Editor's note: Todd Graham is the director of debate at Southern Illinois University, Carbondale. He has coached his teams to national championships and has been honored with the Ross K. Smith national debate coach of the year award. Graham has analyzed presidential debates for five elections.
(CNN) -- My favorite part of academic debate has always been the cross-examination period. We got a little piece of that (but not enough) in the Republican presidential debate Tuesday hosted by Bloomberg and the Washington Post. The presidential hopefuls were allowed to ask an opponent one question.
Mitt Romney faced seven opponents, and four of them directed their questions at him because he is seen as the frontrunner. While this can be a good idea in theory to try and trip up the frontrunner, it actually helped Romney. The only two people to get significant air time in the first hour were Romney and Herman Cain. So by asking Romney more questions, the other candidates gave him even more time to present his case to the public.
The strategy of the other candidates might have worked if he was on the ropes or was stumbling in the debate, but Romney had not given his opponents any obvious openings. In his answers to the four questions from his opponents, Romney did well.
His answer to Newt Gingrich's question was one of Romney's strongest moments of the debate when he highlighted how his economic plan would help the middle class. He underscored that the middle class has been hit the hardest by the economic downturn, so any presidential candidate should begin by focusing on helping them.
Herman Cain is pretty clever in these exchanges. You can tell he has a few lines that are well rehearsed. In fact, when it was his turn to ask a question, I actually thought he might try to ask himself the question. That way he could insert 9-9-9 into both a question and an answer (which would be a feat even for him).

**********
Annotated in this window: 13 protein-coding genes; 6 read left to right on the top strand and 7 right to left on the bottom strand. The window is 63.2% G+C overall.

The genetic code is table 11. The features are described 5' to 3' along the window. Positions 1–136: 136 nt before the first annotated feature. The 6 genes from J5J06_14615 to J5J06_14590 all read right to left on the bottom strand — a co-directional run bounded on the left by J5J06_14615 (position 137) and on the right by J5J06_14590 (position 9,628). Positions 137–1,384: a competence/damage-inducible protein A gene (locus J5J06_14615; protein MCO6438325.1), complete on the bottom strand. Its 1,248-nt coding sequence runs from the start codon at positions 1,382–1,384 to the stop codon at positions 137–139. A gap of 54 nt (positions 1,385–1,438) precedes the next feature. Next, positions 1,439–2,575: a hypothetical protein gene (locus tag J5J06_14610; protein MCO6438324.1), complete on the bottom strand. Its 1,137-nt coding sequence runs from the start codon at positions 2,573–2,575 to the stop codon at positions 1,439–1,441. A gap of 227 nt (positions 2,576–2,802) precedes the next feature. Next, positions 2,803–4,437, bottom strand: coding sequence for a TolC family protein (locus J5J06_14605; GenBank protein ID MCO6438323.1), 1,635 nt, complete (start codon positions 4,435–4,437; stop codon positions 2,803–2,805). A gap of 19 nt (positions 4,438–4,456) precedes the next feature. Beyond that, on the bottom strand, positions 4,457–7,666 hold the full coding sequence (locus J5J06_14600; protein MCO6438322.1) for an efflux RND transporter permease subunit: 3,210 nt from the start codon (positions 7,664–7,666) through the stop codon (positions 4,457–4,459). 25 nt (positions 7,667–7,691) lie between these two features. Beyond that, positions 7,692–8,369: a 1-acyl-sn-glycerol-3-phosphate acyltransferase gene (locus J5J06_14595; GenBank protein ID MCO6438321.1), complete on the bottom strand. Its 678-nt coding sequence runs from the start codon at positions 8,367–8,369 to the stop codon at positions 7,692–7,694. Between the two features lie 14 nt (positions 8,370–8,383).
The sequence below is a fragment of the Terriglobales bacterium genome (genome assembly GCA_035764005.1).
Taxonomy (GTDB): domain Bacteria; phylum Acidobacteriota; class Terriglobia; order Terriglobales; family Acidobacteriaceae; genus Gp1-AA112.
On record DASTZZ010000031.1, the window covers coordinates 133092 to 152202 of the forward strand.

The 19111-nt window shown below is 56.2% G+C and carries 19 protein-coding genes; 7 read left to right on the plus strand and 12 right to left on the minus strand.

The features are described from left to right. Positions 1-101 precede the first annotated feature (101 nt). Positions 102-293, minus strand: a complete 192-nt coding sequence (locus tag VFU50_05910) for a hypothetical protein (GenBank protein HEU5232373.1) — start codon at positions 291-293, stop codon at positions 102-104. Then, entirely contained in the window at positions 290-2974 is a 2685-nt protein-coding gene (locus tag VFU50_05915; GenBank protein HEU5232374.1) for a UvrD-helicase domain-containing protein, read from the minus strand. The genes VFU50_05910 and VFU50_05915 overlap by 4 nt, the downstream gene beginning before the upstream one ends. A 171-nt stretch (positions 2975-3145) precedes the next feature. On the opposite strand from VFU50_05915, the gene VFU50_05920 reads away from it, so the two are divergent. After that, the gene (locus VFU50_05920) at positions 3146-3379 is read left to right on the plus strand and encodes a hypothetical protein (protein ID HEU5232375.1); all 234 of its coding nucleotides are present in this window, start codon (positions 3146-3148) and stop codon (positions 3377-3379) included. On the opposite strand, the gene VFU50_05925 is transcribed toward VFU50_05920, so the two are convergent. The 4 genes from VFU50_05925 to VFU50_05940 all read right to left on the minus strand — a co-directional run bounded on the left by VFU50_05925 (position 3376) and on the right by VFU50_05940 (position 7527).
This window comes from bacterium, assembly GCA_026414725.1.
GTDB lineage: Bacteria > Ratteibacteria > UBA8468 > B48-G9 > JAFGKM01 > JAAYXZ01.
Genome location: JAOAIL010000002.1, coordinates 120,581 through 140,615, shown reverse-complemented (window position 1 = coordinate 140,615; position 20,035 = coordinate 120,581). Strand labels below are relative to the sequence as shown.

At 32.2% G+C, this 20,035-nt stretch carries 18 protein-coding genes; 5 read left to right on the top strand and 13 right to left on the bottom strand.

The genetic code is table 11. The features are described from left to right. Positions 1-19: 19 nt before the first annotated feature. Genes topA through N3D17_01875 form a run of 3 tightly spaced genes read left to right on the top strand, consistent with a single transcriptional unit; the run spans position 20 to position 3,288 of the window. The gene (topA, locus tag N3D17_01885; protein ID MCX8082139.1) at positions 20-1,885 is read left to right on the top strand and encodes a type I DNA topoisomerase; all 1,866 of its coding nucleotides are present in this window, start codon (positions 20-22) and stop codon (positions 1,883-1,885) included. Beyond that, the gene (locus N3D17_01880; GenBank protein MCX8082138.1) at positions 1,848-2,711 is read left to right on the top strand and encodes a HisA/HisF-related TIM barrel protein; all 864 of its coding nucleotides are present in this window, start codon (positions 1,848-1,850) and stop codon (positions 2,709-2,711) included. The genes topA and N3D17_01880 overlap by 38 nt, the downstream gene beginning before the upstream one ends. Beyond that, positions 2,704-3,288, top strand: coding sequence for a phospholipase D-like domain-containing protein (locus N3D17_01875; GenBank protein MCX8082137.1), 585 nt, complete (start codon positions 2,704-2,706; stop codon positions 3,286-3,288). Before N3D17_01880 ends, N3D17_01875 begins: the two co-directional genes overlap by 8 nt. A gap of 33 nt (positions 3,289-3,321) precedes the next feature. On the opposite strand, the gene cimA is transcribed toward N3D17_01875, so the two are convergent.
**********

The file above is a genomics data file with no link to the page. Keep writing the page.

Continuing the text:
Instead he asked Romney if he could list off all 59 points of his plan. This question was designed to showcase the simplicity of Cain's plan in comparison. The question was effective enough, but might have backfired when Romney used it to his advantage to say that simple answers are oftentimes inadequate.
Romney took a unique approach. His question was directed at Michele Bachmann. On its face, it seems like a puzzling approach, but I actually like the strategy. It gave air time to someone Romney does not think will be a factor, thereby taking time away from his main rivals.
Plus, he simply asked Bachmann how she could help the economy by putting people to work, which guided her answer away from attacking Romney in her free time. It was a smart choice.
Three of the candidates used their questions to also make solid points. Ron Paul asked Cain about his time spent chairing a Federal Reserve Bank, which is a negative with Paul. Paul's question made the argument that he was correct all along about not trusting the Federal Reserve. Michele Bachmann used her question to attack Rick Perry and remind everyone that she has always been a conservative while Perry used to be a Democrat working for Al Gore.
Rick Santorum also asked Cain a question that made an argument. As part of his question, he attacked the 9-9-9 plan by asking the audience who wanted to pay a 9% sales tax. Santorum then asked the audience if they believed the federal government would stick to a 9% income tax. He used their silence to question and attack Cain.
Rick Perry doesn't seem to get any part of these debates right, and that included the section where he was allowed to ask any other candidate a question. Perry asked Romney a question about health care, but he failed to have depth in his question or attack.
Perry failed to make a positive point about his own health care policy and forgot that in answering the question, Romney would get to freely blast away at the lack of health care for children in Perry's home state of Texas. This was a perfect example of the person answering the questions turning it against the questioner. As is becoming a trend in these debates, Perry came out on the wrong end of that exchange.
Presidential candidates should get to ask each other more questions in the future. Such an approach would add substance, and allowing follow-up questions by the candidates would be even better, since we could more easily judge the depth and knowledge of each candidate.
The opinions expressed in this commentary are solely those of Todd Graham.